The Adventure Activities Licensing Authority (AALA) is being reviewed this month and schools, as well as activity providers, are being asked to respond by 9th March to ensure their views are considered.

Adventure activities

Under the existing rules, providers of outdoor adventure pursuits and activities for under 18s, including watersports and archery, are legally required to hold a licence and undergo an inspection. 

The consultation, which began on 12th January, involves looking at three options for the future of licensing, which allows young people to enjoy activities outdoors without being exposed to avoidable risks. 

The statutory scheme, underpinned by the Health and Safety at Work Act (1974), came into existence in 1996 following the death of four young people during a kayaking activity in Lyme Bay. 

What options are being considered for the future of licensing?

Three options have been put forward by the Health & Safety Executive (HSE) board: 

Option one: Retain the regulations and current statutory scheme and increase the fees.

Option two: Retain the legislation and current statutory scheme but increase the fees and extend the activities in-scope.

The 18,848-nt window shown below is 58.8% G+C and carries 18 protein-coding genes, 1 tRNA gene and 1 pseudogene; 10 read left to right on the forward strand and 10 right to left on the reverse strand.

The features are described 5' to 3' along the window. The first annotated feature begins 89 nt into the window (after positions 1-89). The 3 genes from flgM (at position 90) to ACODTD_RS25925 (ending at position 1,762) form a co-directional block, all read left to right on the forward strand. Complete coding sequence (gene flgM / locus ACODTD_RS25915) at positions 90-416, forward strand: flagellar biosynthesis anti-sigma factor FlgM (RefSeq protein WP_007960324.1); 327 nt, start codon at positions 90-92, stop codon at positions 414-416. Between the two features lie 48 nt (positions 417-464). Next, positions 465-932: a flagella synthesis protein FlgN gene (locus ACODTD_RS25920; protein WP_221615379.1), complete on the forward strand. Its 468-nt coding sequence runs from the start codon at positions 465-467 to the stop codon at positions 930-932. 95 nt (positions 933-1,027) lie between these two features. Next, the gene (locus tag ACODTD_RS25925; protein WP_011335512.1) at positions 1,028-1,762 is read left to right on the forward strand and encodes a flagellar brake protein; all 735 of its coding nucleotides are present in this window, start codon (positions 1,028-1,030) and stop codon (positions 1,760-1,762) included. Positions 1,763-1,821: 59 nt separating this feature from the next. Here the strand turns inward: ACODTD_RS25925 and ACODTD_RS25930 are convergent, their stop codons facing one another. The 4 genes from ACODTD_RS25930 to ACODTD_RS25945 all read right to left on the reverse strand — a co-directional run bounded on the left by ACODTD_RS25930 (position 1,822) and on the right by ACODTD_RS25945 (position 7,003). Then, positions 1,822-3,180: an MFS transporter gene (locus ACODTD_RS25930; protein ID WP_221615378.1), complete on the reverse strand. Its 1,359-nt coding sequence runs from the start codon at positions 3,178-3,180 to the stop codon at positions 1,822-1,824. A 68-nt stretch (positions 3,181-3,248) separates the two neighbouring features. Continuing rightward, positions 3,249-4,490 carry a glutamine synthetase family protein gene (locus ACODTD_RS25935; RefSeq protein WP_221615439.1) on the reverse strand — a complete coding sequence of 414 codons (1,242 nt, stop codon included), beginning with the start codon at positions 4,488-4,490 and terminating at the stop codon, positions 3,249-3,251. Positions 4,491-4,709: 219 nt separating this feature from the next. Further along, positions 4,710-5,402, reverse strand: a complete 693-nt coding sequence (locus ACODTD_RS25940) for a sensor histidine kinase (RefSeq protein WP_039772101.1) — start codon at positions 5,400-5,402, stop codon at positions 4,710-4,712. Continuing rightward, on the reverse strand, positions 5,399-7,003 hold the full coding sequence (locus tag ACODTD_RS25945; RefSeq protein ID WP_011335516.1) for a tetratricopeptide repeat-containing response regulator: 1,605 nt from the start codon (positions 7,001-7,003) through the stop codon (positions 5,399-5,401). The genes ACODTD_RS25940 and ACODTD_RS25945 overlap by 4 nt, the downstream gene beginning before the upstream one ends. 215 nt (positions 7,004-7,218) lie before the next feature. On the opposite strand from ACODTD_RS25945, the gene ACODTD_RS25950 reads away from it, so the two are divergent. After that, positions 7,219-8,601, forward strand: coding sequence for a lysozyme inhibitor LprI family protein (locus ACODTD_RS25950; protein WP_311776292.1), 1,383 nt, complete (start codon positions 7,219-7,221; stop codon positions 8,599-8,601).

Option three: Remove the current regulations and move to an industry-led, not-for-profit scheme, backed by HSE and underpinned by the Health and Safety at Work Act 1974.

You can read the pros and cons of each here.

The Council for Learning Outside the Classroom supports option three as the most effective way to rationalise the accreditation landscape for schools and to meet the needs of the sector now and in the future.

In a statement, CLOtC commented: “In our view, moving to an industry-led; not-for-profit accreditation scheme underpinned by the Health and Safety at Work Act could give the sector the opportunity to broaden the scope of the inspection to include quality of delivery, learning, accommodation, safeguarding etc, broaden the scope to deal with new activities and could allow for unification of some inspections to save money and time.”

How can schools get involved?

Schools can have their say by reading the discussion documentation, found here, and then by completing an on-line questionnaire

Many of the questions relate to providers rather than schools so it is suggested when completing the survey to pay close attention to Q1-12; Q18-20; Q23 and Q25.